Wednesday, October 10, 2012

From an article on Ilbert Bill

"Bengali women who supported the bill responded by claiming that they were more educated than the English women opposed to the bill, and pointed out that more Indian women had academic degrees than British women did at the time, alluding to the fact that the University of Calcutta became one of the first universities to admit female graduates to its degree programmes in 1878, before any of the British universities had later done the same."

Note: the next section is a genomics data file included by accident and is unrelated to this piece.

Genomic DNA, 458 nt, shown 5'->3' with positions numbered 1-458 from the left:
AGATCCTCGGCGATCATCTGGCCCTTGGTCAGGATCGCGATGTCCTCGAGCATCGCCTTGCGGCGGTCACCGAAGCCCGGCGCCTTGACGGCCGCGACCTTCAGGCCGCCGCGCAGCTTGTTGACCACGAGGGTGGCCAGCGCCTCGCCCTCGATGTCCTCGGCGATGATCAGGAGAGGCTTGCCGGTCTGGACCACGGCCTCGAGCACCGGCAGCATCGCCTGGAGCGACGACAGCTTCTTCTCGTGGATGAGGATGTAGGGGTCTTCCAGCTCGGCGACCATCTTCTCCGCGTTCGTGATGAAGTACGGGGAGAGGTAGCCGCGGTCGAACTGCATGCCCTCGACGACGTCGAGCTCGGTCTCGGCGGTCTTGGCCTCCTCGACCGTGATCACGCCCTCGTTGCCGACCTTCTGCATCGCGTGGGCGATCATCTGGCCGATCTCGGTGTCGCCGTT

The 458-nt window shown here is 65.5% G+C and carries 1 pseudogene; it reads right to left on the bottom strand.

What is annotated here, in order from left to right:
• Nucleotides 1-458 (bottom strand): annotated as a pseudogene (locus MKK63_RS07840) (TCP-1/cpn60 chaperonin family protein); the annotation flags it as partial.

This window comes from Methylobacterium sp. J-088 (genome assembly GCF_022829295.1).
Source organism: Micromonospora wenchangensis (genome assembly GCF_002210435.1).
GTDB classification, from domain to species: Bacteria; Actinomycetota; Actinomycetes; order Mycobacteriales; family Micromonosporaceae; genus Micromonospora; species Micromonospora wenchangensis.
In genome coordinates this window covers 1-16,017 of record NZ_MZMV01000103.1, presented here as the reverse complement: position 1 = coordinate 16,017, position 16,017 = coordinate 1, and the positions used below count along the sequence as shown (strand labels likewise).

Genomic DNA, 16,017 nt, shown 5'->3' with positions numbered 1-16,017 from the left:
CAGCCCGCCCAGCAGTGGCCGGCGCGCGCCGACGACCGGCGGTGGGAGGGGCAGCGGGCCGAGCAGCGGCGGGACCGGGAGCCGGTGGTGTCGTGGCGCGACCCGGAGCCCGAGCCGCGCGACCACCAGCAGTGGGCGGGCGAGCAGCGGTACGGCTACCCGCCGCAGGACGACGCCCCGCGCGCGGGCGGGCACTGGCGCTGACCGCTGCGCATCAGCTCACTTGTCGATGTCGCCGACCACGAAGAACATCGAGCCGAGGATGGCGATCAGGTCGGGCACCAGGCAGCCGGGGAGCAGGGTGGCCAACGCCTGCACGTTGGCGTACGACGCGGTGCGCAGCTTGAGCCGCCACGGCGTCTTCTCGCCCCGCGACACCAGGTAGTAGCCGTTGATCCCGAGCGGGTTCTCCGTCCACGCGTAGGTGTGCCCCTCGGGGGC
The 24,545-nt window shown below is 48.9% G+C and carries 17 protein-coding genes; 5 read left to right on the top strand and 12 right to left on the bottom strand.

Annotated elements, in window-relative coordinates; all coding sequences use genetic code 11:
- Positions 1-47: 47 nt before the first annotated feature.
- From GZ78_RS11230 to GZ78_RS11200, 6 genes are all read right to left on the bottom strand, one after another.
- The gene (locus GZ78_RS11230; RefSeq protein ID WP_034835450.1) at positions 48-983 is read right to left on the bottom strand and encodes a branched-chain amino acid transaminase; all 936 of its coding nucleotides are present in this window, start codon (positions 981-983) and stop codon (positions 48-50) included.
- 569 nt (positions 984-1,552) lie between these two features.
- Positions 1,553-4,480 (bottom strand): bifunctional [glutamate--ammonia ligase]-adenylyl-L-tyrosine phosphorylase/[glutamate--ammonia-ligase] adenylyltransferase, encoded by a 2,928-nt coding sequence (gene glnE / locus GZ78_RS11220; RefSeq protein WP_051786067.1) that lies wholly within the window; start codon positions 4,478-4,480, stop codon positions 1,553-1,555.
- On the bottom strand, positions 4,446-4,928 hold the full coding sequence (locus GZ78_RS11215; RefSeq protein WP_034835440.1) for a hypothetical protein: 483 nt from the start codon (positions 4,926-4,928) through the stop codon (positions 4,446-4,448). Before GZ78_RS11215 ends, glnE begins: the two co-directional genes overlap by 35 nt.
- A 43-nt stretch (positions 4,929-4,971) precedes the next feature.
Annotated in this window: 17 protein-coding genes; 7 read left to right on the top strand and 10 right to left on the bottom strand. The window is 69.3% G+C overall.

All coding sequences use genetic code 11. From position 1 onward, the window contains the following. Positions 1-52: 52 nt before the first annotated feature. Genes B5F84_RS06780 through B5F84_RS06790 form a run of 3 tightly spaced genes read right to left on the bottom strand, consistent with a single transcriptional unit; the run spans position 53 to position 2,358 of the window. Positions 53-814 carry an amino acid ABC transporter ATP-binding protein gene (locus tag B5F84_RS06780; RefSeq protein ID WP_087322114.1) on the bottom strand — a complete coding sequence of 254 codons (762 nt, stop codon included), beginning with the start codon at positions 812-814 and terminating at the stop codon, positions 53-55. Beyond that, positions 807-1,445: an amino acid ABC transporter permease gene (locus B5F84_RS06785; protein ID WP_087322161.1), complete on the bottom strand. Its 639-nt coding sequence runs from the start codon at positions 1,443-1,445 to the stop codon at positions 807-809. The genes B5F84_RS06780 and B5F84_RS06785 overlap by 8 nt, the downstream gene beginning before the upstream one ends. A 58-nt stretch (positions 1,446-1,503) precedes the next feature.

More about the bill in an article " The Politics of Gender and Race in the Ilbert Bill controversy" by Mrinalini Sinha from the book "Western Women and Imperialism: Complicity and Resistance" by Nirpur Chaudhuri. But I read only a few pages around the story of Mrs. James Hume and Hurroo Mehter.
P.S. I do not know I was led to this but it was after reading a couple of posts of Vinayak Razdan. The article of Ashis Nandy on sati mentioned in one of the posts of Vinayak Razdan is available here.

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